All listed motifs and emblems, but also tomb architecture and traded items (such as tools, bead collars and cylinder seals) prove a surprisingly strong and extensive influence of Mesopotamian culture and religion to the early Egyptians. This cognition is promoted by the evaluations of architectural developments, visible at burial places such as Minshat Abu Omar, Hierakonpolis and Naqada. The architectural methods used for building complex and stable tombs were clearly copied from Mesopotamian buildings. It is not fully clarified why the Egyptians fostered their amicable relationship with Mesopotamia so intensively; some scholars[ who? ] believe that the first Egyptian chieftains and rulers were themselves of Mesopotamian origin, but this is still unproven. During the rulership of king Scorpion II and his immediate successors, the influence seems to decrease and Egypt begins to foster its own, more and more independent culture. This surely was a further important step toward Egypt's future as a powerful and wealthy kingdom.
The exact burial place of Scorpion II is unknown. There are two tombs that are both seen as candidates. The first one is registered as Tomb B50 and lies at Umm el-Qa'ab (close to Abydos). It is a nearly quadratic chamber divided into four rooms by a simple, cross-shaped mud wall. Several ivory tags with scorpion figures were found here. The second one is located at Hierakonpolis and is registered as Tomb HK6-1. It measures 3.5 m × 6.5 m, has a depth of 2.5 m, and is strengthened with mud. Several ivory tags with scorpion figures were found here.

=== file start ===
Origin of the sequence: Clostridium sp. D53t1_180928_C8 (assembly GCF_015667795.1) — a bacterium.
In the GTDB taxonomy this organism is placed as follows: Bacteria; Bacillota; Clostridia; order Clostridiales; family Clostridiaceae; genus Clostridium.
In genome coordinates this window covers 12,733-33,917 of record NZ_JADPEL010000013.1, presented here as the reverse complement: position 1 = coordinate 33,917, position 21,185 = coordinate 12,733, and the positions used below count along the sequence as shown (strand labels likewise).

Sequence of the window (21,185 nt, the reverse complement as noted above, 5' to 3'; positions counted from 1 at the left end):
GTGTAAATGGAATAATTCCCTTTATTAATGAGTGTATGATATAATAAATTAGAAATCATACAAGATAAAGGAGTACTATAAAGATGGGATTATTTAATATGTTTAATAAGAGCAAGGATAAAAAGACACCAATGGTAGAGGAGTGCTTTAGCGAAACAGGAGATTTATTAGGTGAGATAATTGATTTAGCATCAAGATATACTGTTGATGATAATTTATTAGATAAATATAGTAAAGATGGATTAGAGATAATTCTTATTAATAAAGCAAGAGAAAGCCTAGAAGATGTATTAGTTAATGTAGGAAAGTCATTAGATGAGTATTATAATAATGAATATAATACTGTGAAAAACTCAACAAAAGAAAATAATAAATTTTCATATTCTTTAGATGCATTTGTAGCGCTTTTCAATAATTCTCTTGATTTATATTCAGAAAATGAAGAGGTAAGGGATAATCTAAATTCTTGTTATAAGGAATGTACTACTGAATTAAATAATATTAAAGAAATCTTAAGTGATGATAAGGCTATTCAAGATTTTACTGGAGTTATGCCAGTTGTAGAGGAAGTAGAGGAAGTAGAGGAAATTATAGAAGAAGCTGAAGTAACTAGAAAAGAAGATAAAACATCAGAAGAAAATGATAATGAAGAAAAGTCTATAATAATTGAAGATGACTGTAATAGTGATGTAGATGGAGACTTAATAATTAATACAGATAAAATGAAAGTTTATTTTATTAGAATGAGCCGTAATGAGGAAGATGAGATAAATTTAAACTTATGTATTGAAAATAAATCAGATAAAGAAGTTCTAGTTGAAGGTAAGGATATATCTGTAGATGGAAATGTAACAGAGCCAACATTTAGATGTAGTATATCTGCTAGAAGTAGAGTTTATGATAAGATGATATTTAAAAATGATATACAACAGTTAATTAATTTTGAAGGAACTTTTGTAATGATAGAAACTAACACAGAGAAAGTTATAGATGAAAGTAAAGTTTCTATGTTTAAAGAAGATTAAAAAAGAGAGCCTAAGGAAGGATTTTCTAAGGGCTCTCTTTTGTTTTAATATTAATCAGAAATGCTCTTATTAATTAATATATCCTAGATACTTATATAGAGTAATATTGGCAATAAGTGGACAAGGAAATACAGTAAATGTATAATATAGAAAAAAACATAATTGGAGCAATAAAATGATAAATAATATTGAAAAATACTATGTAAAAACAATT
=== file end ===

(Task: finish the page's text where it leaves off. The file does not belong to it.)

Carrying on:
Pharaoh is the common title of the monarchs of ancient Egypt from the First Dynasty until the annexation of Egypt by the Roman Empire in 30 BCE, although the actual term "Pharaoh" was not used contemporaneously for a ruler until Merneptah, c. 1200 BCE. In the early dynasty, ancient Egyptian kings used to have up to three titles, the Horus, the Sedge and Bee (nswt-bjtj) name, and the Two Ladies (nbtj) name. The Golden Horus and nomen and prenomen titles were later added.
Hor-Aha is considered the second pharaoh of the First Dynasty of Egypt by some Egyptologists, others consider him the first one and corresponding to Menes. He lived around the 31st century BC and is thought to have had a long reign.
Iry-Hor or Ro was a predynastic pharaoh of Upper Egypt during the 32nd century BC. Iry-Hor's existence was debated, with the Egyptologist Toby Wilkinson contesting the reading and signification of his name. However, continuing excavations at Abydos in the 1980s and 1990s and the discovery in 2012 of an inscription of Iry-Hor in the Sinai confirmed his existence.
Ka, also (alternatively) Sekhen, was a Predynastic pharaoh of Upper Egypt belonging to Dynasty 0. He probably reigned during the first half of the 32nd century BC. The length of his reign is unknown.
The serpopard is a mythical animal known from Ancient Egyptian and Mesopotamian art. The word "serpopard" is a modern coinage. It is a portmanteau of "serpent" and "leopard", derived from the interpretation that the creature represents an animal with the body of a leopard and the long neck and head of a serpent. However, they have also been interpreted as "serpent-necked lions". There is no known name for the creature in any ancient texts.